Christopher McDonald, Alfred Molina and Kathy Bates in HARRY'S LAW - Season 2 - "There Will Be Blood" | ©2011 NBC/Greg Gayne

Christopher McDonald, Alfred Molina and Kathy Bates in HARRY'S LAW - Season 2 - "There Will Be Blood" | ©2011 NBC/Greg Gayne

NBC’s David E. Kelley-created HARRY’S LAW is a midwinter hit that’s back for its second season Wednesdays at 9 PM. Kathy Bates plays Harry Korn, a lawyer who turned her back on a lucrative career in patent law to open her own unorthodox legal practice.

Christopher McDonald, the prolific New York-born actor, came aboard as lawyer Tommy Jefferson for what was supposed to be a one-shot role on HARRY’S LAW. The character worked out so well that McDonald is now a series regular. Meanwhile, McDonald is also appearing in his second season of HBO’s Prohibition-era drama BOARDWALK EMPIRE, Sundays at 9 PM, as Attorney General Harry Daugherty.

Here’s what he had to say.

ASSIGNMENT X: How would you describe your HARRY’S LAW character Tommy Jefferson?

McDONALD: I came in in episode two. It’s one of the most flamboyantly brilliant introductions for a character that only David Kelley could write. I have an office pre-lit for press conferences. I’m the kind of lawyer that’s almost the opposite of what Harry is. I’m on the good side of the tracks, I win most of my cases through settlements, because I will use the press to the nth degree to get public favor on my side, and that blows up in my face in the third episode, but I’ve always admired [Harry], since we’ve known each other in the lawyer world. I question her choice of leaving a very lucrative business as a patent lawyer and to start over again at her age is kind of crazy. Even when I was a guest star, David found my voice and just kept on writing stuff and I kept trying to rise to the occasion and he would write more outrageous and wonderful things for a character named Tommy Jefferson, which is a really great and funny thing to start with.

AX: Had you worked with David E. Kelley before?

McDONALD: I wish. I don’t know why I didn’t do any of those wonderful shows he did, but for some reason, no. And when this one came down, it was only going to be one shot. I am so lucky to be a regular, because he’s so great – he makes me laugh every script. He writes more prolifically than any writer I’ve worked with on this show and if he doesn’t like a storyline, or if he likes it but the show is too long and it doesn’t fit, he’ll say that to us, change it, and the next day, he’ll have new pages – that’s how fast he is. He’s got a very sick, funny sense of humor, and I love to be the guy who’s basically spewing his scrawlings, as it were. His day-to-day show runner is Bill D’Elia, who is fantastic. He’s been doing this for twenty years with David. And funnily enough, [D’Elia’s] son Chris is the male star of WHITNEY, which is now our lead-in. So he’s now, “I’ve got two shows to worry about now in the ratings,” I guess.

AX: Tommy started out as a quasi-friendly adversary for Harry. How has Tommy evolved in Season Two?

McDONALD: He did start out as an adversary, quasi-friendly because he respected Harry so much and still does. Through his affiliation with her, he kind of insinuated himself into her life, because he wants by that close proximity to maybe have some of her greatness rub off on him. Because he’s great in a lot of ways, but not the way Harry is. Harry is real deal. Everyone comes to her, because she somehow knows how to get the job done. Actually, he has genuine affection for her now. He knows the kind of cases she’s exceptionally good at and he knows what he’s good at and hopefully they would make a pretty good team together. I think nothing would make him happier than to actually practice law with her.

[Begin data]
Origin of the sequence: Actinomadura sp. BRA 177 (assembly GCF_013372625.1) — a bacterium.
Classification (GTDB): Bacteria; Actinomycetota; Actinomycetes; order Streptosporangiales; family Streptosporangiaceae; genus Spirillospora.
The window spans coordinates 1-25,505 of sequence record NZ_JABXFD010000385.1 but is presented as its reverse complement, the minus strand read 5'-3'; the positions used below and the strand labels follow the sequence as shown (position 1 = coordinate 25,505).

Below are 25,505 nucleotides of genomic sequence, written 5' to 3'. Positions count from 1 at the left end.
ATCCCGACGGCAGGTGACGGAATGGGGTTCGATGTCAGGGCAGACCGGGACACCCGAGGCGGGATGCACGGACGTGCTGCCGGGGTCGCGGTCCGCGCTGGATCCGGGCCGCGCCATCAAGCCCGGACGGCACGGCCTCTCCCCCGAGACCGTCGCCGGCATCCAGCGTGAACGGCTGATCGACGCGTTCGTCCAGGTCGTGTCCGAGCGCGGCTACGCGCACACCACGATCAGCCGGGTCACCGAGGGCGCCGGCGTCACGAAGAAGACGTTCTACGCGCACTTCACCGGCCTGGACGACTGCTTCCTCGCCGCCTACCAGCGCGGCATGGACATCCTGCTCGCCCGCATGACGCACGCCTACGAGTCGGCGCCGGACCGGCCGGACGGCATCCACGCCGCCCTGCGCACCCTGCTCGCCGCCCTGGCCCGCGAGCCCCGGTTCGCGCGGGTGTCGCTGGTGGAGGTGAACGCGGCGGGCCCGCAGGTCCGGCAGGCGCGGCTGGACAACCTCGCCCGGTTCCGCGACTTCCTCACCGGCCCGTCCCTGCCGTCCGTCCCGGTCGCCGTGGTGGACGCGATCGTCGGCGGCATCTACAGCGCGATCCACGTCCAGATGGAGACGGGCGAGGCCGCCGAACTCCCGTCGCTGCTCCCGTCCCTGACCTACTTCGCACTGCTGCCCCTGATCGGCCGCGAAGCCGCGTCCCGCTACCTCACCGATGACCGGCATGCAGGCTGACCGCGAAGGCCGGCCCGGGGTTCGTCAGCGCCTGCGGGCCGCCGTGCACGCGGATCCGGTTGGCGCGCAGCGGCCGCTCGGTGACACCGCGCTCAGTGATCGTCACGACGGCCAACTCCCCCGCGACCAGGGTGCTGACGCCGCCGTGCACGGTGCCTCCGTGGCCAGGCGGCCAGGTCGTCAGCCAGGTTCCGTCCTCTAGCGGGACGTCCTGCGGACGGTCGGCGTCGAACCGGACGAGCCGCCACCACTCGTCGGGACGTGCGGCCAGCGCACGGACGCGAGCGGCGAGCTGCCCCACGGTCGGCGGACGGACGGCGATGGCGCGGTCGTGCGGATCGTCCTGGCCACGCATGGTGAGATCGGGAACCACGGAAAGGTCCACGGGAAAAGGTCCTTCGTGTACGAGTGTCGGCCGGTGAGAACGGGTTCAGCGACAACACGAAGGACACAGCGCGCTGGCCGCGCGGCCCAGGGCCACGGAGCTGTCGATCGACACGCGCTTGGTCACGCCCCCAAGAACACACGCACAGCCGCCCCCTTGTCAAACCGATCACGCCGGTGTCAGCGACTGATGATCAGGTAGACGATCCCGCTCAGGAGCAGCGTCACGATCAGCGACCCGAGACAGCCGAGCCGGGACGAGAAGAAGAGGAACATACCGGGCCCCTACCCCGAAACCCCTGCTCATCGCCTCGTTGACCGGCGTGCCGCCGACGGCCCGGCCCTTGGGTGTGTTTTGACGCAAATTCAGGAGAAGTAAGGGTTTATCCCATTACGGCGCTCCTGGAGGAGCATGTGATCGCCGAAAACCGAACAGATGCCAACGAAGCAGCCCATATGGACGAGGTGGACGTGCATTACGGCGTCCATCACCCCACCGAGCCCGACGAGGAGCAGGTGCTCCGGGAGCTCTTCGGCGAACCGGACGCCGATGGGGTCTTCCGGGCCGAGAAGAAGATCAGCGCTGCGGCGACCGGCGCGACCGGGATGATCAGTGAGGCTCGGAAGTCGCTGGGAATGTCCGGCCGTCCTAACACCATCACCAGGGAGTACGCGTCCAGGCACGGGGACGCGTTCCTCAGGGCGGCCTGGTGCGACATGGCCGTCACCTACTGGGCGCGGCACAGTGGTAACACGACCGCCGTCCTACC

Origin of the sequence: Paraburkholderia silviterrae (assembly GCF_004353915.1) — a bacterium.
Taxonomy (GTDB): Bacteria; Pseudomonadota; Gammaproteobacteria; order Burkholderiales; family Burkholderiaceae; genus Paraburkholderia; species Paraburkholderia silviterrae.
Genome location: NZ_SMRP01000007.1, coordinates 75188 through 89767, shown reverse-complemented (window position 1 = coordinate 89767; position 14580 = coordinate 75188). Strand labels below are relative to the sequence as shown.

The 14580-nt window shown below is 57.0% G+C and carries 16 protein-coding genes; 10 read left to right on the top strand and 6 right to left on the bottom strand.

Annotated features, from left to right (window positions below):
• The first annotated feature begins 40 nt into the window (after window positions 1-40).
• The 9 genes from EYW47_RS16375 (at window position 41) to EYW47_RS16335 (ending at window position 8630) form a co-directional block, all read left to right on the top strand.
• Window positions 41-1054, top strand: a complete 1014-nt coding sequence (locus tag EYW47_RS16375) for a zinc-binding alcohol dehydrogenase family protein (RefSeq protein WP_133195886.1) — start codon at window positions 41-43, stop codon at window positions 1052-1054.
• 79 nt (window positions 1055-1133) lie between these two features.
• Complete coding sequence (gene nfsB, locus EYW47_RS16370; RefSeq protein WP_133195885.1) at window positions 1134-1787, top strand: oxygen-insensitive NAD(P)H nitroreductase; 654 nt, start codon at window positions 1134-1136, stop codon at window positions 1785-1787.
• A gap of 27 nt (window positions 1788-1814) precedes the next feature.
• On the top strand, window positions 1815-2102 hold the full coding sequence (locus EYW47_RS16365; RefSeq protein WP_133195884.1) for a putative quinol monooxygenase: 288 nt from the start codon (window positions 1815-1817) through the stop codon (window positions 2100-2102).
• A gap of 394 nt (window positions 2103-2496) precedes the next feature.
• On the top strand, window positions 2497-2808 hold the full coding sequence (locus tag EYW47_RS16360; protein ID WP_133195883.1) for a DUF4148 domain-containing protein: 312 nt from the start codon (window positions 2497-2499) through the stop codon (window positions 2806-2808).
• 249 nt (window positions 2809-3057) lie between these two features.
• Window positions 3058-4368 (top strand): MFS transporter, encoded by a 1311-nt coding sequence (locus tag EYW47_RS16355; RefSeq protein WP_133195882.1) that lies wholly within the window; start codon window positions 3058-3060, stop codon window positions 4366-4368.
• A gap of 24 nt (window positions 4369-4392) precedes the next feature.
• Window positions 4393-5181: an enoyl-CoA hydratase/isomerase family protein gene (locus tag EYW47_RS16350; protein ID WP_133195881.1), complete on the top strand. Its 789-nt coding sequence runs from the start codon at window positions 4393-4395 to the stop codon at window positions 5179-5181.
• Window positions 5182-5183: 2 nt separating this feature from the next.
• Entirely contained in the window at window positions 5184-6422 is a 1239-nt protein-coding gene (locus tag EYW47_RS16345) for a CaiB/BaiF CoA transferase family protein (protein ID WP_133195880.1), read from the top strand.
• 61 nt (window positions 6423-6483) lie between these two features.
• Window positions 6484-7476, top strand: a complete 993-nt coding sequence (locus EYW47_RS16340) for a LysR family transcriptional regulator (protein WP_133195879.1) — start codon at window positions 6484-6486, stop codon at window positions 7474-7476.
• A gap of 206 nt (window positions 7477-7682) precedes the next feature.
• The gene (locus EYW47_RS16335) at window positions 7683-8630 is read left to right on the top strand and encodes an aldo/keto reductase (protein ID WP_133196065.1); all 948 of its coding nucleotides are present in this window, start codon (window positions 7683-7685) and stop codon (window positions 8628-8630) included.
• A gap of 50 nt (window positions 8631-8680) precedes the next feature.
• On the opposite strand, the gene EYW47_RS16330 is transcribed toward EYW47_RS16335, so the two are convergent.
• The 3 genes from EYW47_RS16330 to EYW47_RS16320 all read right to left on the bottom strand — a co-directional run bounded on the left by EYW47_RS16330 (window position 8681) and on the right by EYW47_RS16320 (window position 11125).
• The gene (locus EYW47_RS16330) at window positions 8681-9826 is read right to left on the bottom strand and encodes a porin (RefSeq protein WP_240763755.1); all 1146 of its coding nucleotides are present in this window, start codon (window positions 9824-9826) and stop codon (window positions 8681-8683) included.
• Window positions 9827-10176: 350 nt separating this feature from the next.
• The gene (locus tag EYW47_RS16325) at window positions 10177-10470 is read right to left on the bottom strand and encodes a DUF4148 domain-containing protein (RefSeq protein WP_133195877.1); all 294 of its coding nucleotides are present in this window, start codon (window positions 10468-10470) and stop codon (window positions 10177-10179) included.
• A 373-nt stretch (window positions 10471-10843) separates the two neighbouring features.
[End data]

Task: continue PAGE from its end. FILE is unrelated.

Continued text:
In Season Two, they have a better relationship, because they’re actually working in the same office, but at two separate firms. One of my favorite things on [the Kelley-created] BOSTON LEGAL was the love story between the two [characters played by William Shatner and James Spader]. It was beautiful, the way they talked to each other. And I have a few episodes where I talk to Harry that are reminiscent of that. You saw a completely different part of Tommy Jefferson, who’s sort of a big, blowhard kind of guy, and you see he has real guts, and the only person he can really connect to is Harry. So it’s a mutual respect club. Although she tolerates me at best in the beginning, you see the growth that happens, and we become friends.

AX: Had you worked with Kathy Bates before?

McDONALD: I had not. I had met her a few times in the world of show business and always loved her, but this is my first time and I’m tickled to death, because she raises the bar and she comes on the set and it’s like, “It’s show time.”

AX: Do you like playing a lawyer, somebody whose life is very much governed by how he says what he says?

McDONALD: I am thrilled by it. As an actor who does a lot of research, I am delving into the great law books, and I’m learning a lot. It’s something I did a little bit when I was doing FAMILY LAW, but it’s a different kind of law. I’m basically a criminal defense attorney now, and there’s a lot of really good stuff out there on it, and when I have to go and give those closing arguments with all that legalese, it’s really helpful to know what you’re talking about.

AX: To talk about another Harry for a minute, you also play Harry Daugherty on BOARDWALK EMPIRE. What’s going on with Harry in Season Two?

McDONALD: I’m alive and kicking and Nucky Thompson wants some payback for favors he did last season.

Erik Palladino and Christopher McDonald in HARRY'S LAW - Season 2 - "Insanity" | ©2011 NBC/Lewis Jacobs

Erik Palladino and Christopher McDonald in HARRY'S LAW - Season 2 - "Insanity" | ©2011 NBC/Lewis Jacobs

AX: How is working on BOARDWALK?

McDONALD: It’s a complete blast. This is done at a pace that is not like any other television I’ve done. Truly, the money is on the screen. They do exceptional work in New York for this series. The writing starts with [series creator] Terence Winter, who’s brilliant also. I’m very lucky to [be working for] two such great writers at this time in my life and the show is extraordinary. It’s dark, it’s not everybody’s cup of tea – Prohibition in the Twenties. Once I got our candidate Warren Harding into office, I’m now elevated to the very enviable position of Attorney General.

AX: So you’re on two different networks as two different lawyers simultaneously.

McDONALD: Two attorneys out of Ohio, funnily enough. And there’s the Harry connection.

AX: You’ve got a unique niche here.

McDONALD: I’m embracing it, because playing lawyers is very much like what actors are. I think out of all the jobs a guy could have, those two are the closest. It’s all an acting job when they’re out there selling it to the jury, it’s a sell job.